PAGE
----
The End of Our Journey

Andrea Laughery essays

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The pre-dawn light filters gray and casting shadows under the blinds and onto our floral sheets. The air is damp and I swaddle myself under the sheets. I know that my son will rise soon, and I savor the last few moments of precious time between wake and sleep.

It isn't long before I can hear him calling through our trailer-thin walls.

“Maaa. Mama. Ba Ba Maaamaaa.”

I peek at him on the monitor and see he is standing at the end of his crib, waving his stinky blue guy around wildly, a huge grin on his face. His wispy blonde strands of toddler hair poking in all directions and his red fleece jammies are bunched up on his legs.

I catch a glimpse of myself in the long mirror on my way out of our bedroom. I'm tired of course, but I look confident. No longer the look of a weary new mom. My natural brown hair tumbles down across my shoulders and I wrap a hoodie over my bare shoulders.

A small spark of adrenaline and excitement rushes through me before I go into his room. It's always my favorite time of the day. I turn the creaky handle on the old wood door and I can hear him giggling before he even sees me. His room is dark, but I can see his teeth grinning at me.

“Good morning sweetheart! I love you. I'm so happy to see you,” I always say.

He responds with “UP! UP!” while throwing his hands up in the air.

I lift his 27 pound body up into my arms. He hugs me. I ask for a kiss. He whispers “mama” quietly over and over.

I scoop my melted heart up off the floor and we pad around the corner back to the bedroom.

He immediately looks for his daddy. Upon realizing he isn't hiding under the covers, he snuggles up close to me and signs for “milk” and nods encouragingly in case I didn't understand what he wanted. I offer him my breast, but I know it's going to be one of the last mornings the milk flows freely.

He stops multiple times to look out the window. To point at the “bawwl” on the floor. To poke my nose. To look for a book.

He notices his sippy cup on our nightstand. He takes his last swallows of rich milk from my body, and with that, comes the end of our nursing relationship.

I don't cry. Rather, I smile. I'm flooded with memories. This physical and emotional journey has been full.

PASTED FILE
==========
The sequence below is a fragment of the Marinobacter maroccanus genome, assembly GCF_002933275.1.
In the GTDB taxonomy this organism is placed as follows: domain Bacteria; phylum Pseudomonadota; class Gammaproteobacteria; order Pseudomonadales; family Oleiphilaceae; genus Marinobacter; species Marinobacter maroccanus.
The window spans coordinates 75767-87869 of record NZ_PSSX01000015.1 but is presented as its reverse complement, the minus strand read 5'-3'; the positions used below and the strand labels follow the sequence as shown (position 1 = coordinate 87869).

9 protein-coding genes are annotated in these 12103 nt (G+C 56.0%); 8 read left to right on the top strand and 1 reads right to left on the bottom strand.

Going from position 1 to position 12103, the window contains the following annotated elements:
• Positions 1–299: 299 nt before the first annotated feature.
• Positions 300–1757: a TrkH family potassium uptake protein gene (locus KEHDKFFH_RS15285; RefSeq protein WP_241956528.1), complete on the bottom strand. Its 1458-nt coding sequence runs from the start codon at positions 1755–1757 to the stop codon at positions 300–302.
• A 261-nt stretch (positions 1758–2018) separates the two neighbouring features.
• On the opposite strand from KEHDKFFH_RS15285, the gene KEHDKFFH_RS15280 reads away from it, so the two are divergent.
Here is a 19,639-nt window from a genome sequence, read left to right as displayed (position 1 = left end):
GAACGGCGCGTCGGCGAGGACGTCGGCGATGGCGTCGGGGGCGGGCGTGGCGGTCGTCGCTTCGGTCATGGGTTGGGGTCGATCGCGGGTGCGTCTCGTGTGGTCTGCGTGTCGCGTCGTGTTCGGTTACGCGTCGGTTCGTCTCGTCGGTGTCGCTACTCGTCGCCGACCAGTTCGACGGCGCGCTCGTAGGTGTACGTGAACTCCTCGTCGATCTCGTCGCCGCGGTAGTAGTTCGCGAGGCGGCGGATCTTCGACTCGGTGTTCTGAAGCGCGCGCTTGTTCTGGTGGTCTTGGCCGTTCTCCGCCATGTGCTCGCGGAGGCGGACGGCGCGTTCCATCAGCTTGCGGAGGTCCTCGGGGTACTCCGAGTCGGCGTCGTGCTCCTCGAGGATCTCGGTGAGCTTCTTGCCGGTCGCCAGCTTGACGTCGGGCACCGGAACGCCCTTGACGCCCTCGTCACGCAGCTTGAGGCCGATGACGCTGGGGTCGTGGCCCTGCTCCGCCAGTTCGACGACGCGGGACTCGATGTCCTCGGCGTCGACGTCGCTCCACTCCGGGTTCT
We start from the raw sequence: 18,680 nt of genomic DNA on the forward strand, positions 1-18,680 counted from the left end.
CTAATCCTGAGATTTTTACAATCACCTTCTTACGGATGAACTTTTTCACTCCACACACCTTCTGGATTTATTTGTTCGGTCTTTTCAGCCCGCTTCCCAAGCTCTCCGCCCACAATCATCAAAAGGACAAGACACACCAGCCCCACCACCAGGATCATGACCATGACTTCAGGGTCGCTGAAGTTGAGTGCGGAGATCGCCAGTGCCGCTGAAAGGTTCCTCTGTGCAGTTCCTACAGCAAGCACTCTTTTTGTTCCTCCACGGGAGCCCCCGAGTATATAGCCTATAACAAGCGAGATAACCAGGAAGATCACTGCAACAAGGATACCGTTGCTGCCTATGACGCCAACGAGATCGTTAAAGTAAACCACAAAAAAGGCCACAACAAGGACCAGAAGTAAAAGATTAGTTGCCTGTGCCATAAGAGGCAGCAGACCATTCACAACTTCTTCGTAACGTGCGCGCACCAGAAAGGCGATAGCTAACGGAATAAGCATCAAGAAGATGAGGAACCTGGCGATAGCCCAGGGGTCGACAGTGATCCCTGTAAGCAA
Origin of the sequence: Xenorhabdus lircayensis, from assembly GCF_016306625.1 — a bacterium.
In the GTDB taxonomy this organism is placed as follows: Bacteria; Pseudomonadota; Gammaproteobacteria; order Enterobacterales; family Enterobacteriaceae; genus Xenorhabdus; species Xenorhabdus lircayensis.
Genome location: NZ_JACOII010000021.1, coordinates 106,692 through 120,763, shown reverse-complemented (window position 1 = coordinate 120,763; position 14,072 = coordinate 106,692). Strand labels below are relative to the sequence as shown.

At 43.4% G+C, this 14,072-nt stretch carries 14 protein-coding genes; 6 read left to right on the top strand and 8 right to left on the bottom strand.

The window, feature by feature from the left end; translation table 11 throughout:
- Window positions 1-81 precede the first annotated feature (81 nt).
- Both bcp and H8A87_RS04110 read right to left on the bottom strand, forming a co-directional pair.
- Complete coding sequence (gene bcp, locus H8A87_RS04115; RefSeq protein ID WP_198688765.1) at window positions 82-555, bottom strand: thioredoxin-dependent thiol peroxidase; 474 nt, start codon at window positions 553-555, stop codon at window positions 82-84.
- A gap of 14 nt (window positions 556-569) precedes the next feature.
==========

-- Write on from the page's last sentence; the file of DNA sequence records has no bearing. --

I am taken back to the long days and longer nights when he literally screamed and cried and fussed and refused through nearly every single nursing session.

Those mornings my committed husband hooked up tubes down my breasts and used a syringe to pump milk into our son's mouth.

Those days I sat on the couch, hooked up to the soft “wheet whoo” of the breast pump, taking out all of the milk my son didn't want, to freeze and donate to other mamas.

The mornings with the lactation consultant. The drives to nursing support groups.

The days in urgent care when he was a newborn, engorged and recovering, nursing him with IV's and lines crossed over our bodies.

I kept my child alive. I fed him. I gave him life. With my body! I've comforted him, cried with him, nursed him back to sleep in the wee hours of the morning.

Nursing this little boy into this toddler days is the most amazing, magical experience I've ever had. It's a true miracle that we made it this far.

I am left feeling nothing but grateful.

All of a sudden, my Ben has turned into a little boy. I watch him slide off our bed and toddle down the hallway. He turns once to flash me his dimples and laugh, encouraging me to chase him. My bare feet hit the floor and he squeals with delight.

I glance back at our bed with a heavy lump in my throat.

Tomorrow is a new day on my journey through motherhood.

You can find more from Andrea here!

About the Author

Andrea Laughery

Andrea is a fifth grade teacher turned stay at home mom who lives in the beautiful Pacific Northwest with her husband and spirited son. She loves the great outdoors, adventures, babies, motherhood, and traveling. Keep up with Andrea on her blog .

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